Devs Can Get New One-Armed Robot on the Cheap
Robotics software engineers interested in developing new applications for human-robot interactions now have a new toy, the UBR-1. At $35,000, it's a tremendous bargain compared to the PR2, which debuted five years ago at more than ten times the price -- and it's not only cheaper, but also more capable. "It's a game-changer for researchers," said Unbounded Robotics CEO Melonee Wise.
Oct 22, 2013 11:04 AM PT
Unbounded Robotics unveiled the UBR-1 on Monday, a US$35,000 mobile manipulation platform designed to provide engineers with functional robot hardware to aid development of apps for the device.
The company is a spinoff of Willow Garage, the robotics maker that launched the PR2, a $400,000 robot that in addition to functioning in manufacturing and service environments, could do the laundry, file paperwork or open the door.
It's natural to compare the UBR-1 to the PR2, the robotics platform that Willow Garage designed and produced five years ago, said Unbounded Robotics. It can perform many of the same functions.
However, the UBR-1 offers a "far more sophisticated platform" than the PR2, not to mention it's a tenth of the price, said Melonee Wise, cofounder and CEO and Unbounded Robotics.
"The biggest difference is honestly a 90 percent reduction in price," she told TechNewsWorld. "That will put the robot in the hands of more users, who will extend the platform. The UBR-1 is also more easily extensible, has higher-level software integration, can reach the ground, and is more practical to use around people in commercial instances."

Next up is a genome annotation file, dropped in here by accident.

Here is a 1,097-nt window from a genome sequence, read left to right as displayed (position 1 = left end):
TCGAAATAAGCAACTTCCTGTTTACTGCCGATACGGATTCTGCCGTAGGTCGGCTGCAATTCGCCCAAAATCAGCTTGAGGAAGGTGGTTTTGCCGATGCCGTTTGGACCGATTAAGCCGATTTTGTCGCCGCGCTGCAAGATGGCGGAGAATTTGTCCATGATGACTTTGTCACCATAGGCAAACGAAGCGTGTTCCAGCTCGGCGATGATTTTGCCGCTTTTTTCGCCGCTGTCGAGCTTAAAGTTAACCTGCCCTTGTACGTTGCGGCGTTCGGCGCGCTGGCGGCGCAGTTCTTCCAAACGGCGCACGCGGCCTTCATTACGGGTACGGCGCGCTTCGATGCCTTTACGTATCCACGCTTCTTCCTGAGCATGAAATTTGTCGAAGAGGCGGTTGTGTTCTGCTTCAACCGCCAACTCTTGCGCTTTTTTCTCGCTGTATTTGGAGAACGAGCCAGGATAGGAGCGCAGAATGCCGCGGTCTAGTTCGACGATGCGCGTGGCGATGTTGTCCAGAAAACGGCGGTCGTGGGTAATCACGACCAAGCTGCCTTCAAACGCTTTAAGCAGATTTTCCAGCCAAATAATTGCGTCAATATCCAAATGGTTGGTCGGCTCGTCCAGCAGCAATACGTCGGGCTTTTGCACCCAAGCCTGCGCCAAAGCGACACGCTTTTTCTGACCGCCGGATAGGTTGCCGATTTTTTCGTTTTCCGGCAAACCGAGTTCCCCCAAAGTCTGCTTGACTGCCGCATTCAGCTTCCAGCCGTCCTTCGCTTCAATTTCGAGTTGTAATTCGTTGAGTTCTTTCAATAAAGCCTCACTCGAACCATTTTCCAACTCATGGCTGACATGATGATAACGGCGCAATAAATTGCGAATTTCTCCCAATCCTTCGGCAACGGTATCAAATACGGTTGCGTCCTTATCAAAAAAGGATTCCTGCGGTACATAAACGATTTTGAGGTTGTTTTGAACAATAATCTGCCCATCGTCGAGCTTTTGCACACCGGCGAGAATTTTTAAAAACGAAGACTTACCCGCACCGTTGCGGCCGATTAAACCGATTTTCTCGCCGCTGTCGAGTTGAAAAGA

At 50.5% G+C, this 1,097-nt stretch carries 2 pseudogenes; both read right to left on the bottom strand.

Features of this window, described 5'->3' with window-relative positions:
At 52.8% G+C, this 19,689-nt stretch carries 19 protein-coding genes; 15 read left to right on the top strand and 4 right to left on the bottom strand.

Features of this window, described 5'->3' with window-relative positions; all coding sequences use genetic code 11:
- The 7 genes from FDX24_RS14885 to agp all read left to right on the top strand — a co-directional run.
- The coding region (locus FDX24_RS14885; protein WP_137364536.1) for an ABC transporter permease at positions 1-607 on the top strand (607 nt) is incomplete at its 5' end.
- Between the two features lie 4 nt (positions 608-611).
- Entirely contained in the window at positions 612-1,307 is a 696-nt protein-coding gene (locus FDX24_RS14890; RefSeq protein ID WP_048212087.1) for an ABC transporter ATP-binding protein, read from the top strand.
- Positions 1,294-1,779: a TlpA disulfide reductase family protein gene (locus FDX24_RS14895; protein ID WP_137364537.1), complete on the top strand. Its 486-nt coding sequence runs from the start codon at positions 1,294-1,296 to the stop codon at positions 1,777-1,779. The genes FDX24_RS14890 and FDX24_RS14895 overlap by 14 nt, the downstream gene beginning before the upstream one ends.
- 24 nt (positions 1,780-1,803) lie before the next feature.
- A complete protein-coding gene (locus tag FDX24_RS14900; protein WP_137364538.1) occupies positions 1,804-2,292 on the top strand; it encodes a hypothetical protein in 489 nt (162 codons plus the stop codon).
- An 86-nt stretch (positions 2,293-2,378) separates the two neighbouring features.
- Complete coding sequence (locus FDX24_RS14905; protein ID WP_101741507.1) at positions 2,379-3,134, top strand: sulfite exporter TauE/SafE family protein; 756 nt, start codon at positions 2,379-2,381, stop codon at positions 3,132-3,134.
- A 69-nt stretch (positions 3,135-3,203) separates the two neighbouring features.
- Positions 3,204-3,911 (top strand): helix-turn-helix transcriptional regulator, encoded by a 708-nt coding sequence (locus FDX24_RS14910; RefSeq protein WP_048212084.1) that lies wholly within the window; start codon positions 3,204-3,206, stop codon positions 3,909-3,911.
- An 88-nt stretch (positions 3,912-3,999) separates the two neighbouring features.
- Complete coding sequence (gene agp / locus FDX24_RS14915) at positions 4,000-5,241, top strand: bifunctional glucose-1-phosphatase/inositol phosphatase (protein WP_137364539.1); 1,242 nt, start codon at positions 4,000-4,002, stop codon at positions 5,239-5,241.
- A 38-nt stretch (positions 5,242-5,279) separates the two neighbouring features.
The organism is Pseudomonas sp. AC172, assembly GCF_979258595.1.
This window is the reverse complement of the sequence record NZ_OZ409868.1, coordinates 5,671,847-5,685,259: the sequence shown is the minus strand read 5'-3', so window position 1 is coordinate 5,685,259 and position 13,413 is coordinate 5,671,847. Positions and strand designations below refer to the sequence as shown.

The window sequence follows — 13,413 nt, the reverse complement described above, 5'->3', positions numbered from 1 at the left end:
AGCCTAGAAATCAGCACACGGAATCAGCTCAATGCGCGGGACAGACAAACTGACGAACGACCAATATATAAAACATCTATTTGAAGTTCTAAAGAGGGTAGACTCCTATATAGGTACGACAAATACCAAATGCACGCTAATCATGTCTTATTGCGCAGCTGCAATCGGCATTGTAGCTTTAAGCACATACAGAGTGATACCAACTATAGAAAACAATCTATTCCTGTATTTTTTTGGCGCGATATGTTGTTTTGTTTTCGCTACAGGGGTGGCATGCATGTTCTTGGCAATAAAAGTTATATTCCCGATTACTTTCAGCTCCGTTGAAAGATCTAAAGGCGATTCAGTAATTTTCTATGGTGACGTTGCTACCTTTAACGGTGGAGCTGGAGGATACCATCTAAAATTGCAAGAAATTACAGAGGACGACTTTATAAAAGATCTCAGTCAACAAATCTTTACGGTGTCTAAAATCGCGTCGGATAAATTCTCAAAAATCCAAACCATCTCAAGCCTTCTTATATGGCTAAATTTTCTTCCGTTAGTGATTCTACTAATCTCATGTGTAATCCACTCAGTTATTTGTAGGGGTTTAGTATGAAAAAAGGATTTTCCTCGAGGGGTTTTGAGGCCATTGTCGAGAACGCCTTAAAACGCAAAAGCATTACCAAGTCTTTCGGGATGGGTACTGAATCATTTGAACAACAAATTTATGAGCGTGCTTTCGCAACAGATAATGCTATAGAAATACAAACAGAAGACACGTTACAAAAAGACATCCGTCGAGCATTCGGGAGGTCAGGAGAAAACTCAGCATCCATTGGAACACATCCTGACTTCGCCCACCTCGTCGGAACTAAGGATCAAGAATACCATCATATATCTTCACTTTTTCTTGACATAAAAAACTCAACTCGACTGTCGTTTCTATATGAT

Robot Platforms for All
Some of those commercial instances could include stocking shelves or inspecting products, said Wise. The UBR-1 can help spark advances in robotics software as well.
"With respect to robotics researchers, the UBR-1 is the most sophisticated mobile manipulation platform now available," she noted. "It's a game-changer for researchers who often have to build their own robot hardware before even beginning to tackle the software."
UBR-1 runs on ROS, an open source robot operating system that was developed by the Stanford Artificial Intelligence Laboratory and Willow Garage. The platform is designed to allow robotics engineers to design practical applications for the one-armed robot, which will be critical to its success, said Wise.
"The UBR-1 is a platform for development, so it is essential that the platform be open source," she told TechNewsWorld. "We think that what Android is to mobility, ROS can be to robotics."
Unbounded Robotics said it will start taking orders for UBR-1 soon, and it is expected to ship by the summer of 2014.
In addition to its practical applications, the UBR-1's price tag is one of its most appealing features, said Andrea Thomaz, associate professor of interactive computing at the Georgia Institute of Technology. By releasing a robot that isn't prohibitively expensive, Unbounded Robotics could help spark innovations by engineers, developers and designers who couldn't afford the PR2, for example.
The UBR-1 is its price tag, which is "an order of magnitude cheaper than its predecessor, the Willow Garage PR2," Thomaz told TechNewsWorld. "This will make the platform much more accessible, and could greatly increase the number of researchers and engineers that have access."
Another area where the UBR-1 seems poised to excel is in interactions with humans, she said.
Some of the most promising robotics applications -- being able to care for bedridden patients or educate people in untraditional ways, for instance -- are becoming more possible as robotics platforms become increasingly able to interact with humans, observed Thomaz. The UBR-1 will likely help that development.
"I'm excited to see that the UBR-1 is a nice size for human-robot interaction tasks," she added. "More so than the PR2, I think it is possible to deploy this robot in human environments for the purpose of interacting with people. The software for perception and intelligence in such tasks still remains to be developed, but from a hardware standpoint alone, I think this will be a very interesting platform for HRI research and applications."